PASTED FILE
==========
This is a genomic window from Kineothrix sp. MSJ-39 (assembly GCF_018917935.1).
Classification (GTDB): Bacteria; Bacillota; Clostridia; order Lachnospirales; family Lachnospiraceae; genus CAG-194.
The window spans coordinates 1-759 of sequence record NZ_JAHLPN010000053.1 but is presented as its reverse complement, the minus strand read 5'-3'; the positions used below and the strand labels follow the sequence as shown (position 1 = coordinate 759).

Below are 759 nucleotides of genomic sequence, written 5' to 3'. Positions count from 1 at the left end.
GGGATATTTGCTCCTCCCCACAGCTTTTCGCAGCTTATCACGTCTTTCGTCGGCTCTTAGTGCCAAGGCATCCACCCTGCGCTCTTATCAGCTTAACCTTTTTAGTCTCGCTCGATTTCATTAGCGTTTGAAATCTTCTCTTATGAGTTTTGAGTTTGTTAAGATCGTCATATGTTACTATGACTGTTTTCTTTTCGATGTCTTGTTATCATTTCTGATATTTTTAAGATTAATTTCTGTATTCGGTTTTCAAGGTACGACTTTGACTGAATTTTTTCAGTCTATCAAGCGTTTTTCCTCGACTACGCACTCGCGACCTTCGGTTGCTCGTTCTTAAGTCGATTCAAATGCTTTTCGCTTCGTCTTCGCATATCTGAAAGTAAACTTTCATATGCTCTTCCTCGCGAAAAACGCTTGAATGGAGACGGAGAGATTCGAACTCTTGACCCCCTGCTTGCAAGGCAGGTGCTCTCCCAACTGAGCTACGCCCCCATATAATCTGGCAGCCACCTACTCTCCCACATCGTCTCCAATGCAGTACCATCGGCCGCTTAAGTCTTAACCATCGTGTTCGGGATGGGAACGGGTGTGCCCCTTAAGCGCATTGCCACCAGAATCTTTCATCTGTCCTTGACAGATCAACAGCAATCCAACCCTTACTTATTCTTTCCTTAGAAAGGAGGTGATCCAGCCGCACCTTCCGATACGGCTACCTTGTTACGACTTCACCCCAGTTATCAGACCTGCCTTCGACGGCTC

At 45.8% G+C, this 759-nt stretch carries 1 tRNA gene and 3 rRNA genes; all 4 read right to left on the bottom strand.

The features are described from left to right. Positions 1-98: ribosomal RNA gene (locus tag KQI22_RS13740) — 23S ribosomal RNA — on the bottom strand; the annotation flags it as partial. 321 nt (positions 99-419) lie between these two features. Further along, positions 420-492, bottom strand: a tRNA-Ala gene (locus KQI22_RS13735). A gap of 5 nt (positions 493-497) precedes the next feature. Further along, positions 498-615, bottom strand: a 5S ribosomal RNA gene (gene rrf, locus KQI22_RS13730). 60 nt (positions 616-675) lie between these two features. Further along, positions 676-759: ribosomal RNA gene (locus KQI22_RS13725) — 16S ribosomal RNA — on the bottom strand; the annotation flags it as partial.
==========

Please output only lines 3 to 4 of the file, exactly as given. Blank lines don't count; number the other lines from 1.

The window spans coordinates 1-759 of sequence record NZ_JAHLPN010000053.1 but is presented as its reverse complement, the minus strand read 5'-3'; the positions used below and the strand labels follow the sequence as shown (position 1 = coordinate 759).

Below are 759 nucleotides of genomic sequence, written 5' to 3'. Positions count from 1 at the left end.